According Mr. Kruisman, SNV expert for Vietnam, there might be a technical potential for 2 million units, and a practical potential of about 1 million units in Vietnam.
This research odyssey on Gobar Gas was sparked by Lalit, a Gurkha whose father installed a plant in Nepal, and a man who grew up eating hot meals cooked on Gobar Gas, and who saw his village, house by house, install Gobar Gas, go to school, start businesses and prosper. Villages with Gobar Gas are better than villages without.
It could work in Aghanistan. Our troop concentration of efforts and resources happens to be in optimal places for biogas. The Helmand River Valley, for instance, is ideal. The Dutch have the experience and resources to make it happen. They are already a crucial partner in Afghanistan. And it fits into our current strategic, nation-building needs. Our huge, “save Afghanistan all in one fell swoop” electrification projects have not been as successful as we had hoped. Domestic biogas grows like a tree, from the bottom up, and the roots occur at the district level, a level we must win at.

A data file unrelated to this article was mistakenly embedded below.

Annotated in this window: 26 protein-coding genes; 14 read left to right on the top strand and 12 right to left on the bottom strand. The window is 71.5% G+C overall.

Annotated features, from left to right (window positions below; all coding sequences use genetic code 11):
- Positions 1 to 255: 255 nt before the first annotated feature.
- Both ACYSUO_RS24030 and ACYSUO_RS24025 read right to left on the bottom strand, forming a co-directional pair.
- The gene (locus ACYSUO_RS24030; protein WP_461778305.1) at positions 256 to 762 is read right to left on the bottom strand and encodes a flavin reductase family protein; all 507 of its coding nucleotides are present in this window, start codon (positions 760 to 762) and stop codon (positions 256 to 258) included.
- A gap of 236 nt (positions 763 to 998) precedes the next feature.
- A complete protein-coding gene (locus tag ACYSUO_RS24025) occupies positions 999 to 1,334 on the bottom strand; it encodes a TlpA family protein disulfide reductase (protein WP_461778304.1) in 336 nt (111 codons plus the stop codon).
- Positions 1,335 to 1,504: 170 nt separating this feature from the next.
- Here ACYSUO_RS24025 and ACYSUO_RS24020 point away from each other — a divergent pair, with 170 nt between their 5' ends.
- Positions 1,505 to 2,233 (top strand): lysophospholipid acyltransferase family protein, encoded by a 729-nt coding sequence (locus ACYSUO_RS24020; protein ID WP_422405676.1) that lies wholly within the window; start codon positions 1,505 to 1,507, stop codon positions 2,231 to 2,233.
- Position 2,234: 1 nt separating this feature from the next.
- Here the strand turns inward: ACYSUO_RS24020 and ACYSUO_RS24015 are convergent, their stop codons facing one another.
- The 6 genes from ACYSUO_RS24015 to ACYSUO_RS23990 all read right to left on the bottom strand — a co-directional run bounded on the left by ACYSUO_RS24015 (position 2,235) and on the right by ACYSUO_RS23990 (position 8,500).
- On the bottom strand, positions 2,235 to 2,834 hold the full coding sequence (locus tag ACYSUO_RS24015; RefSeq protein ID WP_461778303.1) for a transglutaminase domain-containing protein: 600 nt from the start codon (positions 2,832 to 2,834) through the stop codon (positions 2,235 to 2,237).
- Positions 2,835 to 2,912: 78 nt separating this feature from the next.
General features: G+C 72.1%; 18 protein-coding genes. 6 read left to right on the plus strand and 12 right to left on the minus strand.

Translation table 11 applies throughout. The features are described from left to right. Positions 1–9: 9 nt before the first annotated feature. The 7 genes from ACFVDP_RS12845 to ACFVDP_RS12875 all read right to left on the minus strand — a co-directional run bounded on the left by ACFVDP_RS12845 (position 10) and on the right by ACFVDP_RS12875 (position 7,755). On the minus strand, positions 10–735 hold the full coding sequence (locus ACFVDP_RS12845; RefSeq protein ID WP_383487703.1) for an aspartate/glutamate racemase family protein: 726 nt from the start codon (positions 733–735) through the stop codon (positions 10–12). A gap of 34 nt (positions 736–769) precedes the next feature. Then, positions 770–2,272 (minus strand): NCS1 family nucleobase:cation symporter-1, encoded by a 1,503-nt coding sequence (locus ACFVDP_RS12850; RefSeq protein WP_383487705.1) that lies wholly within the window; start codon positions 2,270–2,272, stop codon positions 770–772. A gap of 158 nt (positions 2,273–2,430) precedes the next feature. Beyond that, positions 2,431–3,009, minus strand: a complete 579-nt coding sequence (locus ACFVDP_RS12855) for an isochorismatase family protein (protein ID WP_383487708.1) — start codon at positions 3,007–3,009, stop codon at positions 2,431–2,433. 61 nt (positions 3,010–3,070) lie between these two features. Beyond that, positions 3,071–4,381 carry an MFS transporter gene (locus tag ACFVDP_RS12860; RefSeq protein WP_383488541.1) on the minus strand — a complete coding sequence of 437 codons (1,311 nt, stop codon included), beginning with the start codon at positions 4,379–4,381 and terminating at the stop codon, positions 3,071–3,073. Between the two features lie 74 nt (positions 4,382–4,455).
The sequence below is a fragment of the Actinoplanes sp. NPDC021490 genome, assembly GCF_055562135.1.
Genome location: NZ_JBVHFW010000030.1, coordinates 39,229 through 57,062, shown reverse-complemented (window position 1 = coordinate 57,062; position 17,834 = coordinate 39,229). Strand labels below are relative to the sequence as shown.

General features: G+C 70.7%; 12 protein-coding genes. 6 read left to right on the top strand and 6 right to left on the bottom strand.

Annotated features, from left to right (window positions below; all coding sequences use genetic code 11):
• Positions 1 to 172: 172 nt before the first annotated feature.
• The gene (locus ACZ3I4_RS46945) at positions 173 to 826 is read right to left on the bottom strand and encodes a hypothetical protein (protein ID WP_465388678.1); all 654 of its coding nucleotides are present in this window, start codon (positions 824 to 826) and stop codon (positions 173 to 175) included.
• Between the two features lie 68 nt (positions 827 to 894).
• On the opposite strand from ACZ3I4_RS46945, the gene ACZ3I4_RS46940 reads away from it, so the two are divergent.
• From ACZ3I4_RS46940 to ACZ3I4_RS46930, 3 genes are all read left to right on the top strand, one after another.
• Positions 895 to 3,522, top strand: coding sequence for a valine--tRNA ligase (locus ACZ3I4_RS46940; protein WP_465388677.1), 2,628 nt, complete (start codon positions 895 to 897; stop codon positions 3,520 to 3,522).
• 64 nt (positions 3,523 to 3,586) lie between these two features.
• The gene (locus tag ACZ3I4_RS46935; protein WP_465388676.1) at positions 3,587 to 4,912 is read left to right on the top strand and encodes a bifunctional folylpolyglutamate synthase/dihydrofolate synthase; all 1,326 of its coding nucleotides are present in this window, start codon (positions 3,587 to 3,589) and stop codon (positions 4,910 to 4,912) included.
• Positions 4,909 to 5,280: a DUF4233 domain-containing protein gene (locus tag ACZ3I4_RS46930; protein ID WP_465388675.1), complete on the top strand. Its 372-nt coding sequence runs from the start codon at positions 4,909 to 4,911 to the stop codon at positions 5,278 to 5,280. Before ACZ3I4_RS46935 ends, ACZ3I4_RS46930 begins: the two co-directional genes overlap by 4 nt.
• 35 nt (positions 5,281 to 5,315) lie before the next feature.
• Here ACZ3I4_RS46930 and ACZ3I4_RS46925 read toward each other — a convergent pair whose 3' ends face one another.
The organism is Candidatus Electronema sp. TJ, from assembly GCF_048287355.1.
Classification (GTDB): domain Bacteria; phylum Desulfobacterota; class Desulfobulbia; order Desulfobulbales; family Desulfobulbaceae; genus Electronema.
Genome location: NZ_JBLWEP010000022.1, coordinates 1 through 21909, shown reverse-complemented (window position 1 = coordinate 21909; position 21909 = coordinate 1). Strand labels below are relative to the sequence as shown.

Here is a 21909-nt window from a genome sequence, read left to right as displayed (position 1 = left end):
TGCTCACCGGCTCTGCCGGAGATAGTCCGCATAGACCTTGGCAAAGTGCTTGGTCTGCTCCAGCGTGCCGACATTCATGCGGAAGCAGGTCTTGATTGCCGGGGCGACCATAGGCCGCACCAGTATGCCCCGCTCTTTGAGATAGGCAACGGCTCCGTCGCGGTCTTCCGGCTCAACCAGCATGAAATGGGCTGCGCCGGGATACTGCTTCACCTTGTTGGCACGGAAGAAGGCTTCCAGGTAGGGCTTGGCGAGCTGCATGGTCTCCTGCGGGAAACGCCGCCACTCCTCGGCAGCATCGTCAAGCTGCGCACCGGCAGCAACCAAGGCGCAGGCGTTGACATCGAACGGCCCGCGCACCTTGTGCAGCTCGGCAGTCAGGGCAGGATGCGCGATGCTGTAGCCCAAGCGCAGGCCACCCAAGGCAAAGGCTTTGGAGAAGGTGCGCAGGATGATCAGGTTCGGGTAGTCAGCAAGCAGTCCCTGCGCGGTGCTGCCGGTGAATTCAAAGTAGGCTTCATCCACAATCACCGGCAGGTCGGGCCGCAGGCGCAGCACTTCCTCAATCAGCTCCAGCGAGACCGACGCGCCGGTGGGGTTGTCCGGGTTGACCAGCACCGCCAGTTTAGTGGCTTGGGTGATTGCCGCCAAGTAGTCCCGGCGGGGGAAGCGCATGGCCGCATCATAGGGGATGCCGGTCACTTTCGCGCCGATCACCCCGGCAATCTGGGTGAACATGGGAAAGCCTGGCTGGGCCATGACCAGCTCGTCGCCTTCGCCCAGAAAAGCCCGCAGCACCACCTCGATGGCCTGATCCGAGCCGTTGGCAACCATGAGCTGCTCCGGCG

Subsequent some matchmaking, SNV has been in contact with the U.S. Army with interest in bringing biogas to Afghanistan. Unfortunately, since I completed this research in 2009, in an attempt to bring Gobar Gas to Afghanistan and help win the war, the trajectory of the war has taken a nosedive. I’ve never had confidence that the current U.S. President has the wisdom or personal fire to win this war. Our President is not a war winner, a reality so obvious that this sentence is already redundant. My final hope, or nearly final hope, was that General Stanley McChrystal would have the fire and the wisdom. He has the fire.
Note: An excellent book that covers these topics and more: “BIOGAS, As Renewable Source of Energy in Nepal, Theory and Development.” (ISBN 99946-34-76-3)